Fundamentals of GPOs and Healthcare Contracting
A group purchasing organization (GPO) is an entity that helps its healthcare provider members — such as hospitals, physician practices, and nursing homes— save money by combining their purchasing volume and using that buying power to negotiate discounts with manufacturers, distributors, and other vendors.
GPOs date back to 1909 in the United States. They formed to negotiate the best deal on goods and services for their members. Today, hundreds of organizations in the United States participate in some form of group purchasing. These include a small number of national GPOs, along with more than a hundred regional or specialized groups.
Virtually every U.S. hospital is represented by one or more GPOs. Also represented by GPOs, in fast-growing numbers, are nursing homes, physician practices, and other types of providers.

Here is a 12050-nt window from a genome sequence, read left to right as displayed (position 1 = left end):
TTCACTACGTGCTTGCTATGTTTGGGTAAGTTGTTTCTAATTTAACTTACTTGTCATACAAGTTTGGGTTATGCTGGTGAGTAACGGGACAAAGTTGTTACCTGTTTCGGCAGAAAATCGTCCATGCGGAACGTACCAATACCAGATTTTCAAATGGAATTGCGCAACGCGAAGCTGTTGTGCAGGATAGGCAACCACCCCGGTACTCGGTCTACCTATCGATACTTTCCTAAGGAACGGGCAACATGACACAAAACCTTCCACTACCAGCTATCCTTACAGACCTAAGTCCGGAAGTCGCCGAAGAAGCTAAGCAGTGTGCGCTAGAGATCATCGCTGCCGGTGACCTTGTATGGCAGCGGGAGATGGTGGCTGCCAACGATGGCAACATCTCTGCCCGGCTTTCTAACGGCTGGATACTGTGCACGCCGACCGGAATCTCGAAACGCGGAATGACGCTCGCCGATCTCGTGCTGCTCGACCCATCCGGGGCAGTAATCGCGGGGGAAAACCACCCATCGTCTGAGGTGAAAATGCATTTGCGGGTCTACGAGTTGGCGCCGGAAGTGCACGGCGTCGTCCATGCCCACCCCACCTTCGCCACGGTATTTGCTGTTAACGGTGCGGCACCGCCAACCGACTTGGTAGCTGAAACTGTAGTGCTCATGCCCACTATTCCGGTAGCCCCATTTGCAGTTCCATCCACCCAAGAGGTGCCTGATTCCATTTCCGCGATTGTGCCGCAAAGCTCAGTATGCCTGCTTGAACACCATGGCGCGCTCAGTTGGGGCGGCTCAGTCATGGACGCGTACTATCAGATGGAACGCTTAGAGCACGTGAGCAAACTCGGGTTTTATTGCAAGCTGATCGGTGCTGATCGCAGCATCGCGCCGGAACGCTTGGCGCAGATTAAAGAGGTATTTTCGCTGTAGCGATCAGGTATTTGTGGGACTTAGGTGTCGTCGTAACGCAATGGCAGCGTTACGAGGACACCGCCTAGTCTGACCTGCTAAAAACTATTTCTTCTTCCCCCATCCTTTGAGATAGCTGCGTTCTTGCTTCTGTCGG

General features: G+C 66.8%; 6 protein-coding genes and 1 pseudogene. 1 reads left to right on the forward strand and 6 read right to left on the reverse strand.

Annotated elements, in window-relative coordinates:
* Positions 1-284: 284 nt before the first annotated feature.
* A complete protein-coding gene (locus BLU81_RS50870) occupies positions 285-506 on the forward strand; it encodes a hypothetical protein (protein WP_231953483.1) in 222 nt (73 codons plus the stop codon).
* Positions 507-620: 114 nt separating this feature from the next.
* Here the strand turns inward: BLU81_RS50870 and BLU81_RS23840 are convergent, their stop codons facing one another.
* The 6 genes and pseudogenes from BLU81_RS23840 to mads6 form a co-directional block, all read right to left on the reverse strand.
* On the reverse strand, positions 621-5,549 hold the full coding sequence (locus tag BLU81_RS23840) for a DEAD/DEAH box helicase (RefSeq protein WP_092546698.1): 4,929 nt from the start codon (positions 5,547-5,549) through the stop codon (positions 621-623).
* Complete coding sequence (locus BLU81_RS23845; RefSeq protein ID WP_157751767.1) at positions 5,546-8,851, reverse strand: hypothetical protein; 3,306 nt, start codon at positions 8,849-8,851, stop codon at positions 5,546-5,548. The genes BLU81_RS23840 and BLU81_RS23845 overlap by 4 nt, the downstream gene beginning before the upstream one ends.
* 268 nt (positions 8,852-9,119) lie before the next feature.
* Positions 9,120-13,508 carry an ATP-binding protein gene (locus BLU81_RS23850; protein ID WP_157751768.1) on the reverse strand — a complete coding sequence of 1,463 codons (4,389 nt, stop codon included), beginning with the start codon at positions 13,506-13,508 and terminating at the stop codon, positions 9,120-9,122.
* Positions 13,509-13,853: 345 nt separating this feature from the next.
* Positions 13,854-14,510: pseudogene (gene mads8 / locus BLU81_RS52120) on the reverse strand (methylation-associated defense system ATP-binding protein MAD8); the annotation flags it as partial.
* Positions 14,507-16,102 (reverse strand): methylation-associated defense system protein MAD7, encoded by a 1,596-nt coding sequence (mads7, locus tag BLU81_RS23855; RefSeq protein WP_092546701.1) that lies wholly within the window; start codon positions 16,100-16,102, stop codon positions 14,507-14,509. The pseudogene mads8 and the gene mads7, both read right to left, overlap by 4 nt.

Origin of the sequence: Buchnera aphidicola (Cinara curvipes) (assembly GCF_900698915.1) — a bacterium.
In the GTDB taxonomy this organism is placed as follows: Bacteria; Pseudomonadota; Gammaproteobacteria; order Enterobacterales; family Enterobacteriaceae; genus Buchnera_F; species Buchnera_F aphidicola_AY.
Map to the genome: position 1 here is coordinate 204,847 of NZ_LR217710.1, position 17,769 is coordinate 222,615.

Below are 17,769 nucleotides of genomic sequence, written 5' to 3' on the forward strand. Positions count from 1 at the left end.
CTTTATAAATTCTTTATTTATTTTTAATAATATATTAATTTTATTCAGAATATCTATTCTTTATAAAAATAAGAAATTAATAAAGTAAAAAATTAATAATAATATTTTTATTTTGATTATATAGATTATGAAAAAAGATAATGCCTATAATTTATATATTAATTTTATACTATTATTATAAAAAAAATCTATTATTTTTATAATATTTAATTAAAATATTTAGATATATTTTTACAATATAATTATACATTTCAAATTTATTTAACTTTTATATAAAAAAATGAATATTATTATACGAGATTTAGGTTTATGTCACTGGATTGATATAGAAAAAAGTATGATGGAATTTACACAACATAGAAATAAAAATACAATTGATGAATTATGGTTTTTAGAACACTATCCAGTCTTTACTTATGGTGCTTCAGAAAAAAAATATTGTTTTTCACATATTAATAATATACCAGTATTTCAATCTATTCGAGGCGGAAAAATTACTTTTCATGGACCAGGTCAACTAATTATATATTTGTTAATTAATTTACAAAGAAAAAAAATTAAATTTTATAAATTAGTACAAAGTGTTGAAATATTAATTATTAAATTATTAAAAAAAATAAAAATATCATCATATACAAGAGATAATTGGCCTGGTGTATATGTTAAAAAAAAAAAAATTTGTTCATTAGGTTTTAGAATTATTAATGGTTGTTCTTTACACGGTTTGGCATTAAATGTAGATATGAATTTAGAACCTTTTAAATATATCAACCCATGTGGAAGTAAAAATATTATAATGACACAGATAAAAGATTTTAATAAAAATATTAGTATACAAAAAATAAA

And, while their founding purpose— to reduce costs—is clear-cut, the actual GPO contracting process can be very complex. In this course, we’ll explore the fundamentals and some of the complexities of group purchasing and contracting.
After completing this course, you will understand:
- What drives providers to “aggregate” their purchasing power
- How complex contracting processes lead to even more complex systems to administer them
- What features you need to understand about GPOs and healthcare pricing contracts
- How GPOs get paid
- How distributors support contracts and help providers get the right price
- What can go wrong with contracting processes
- Why vendors choose to participate in the GPO contracting process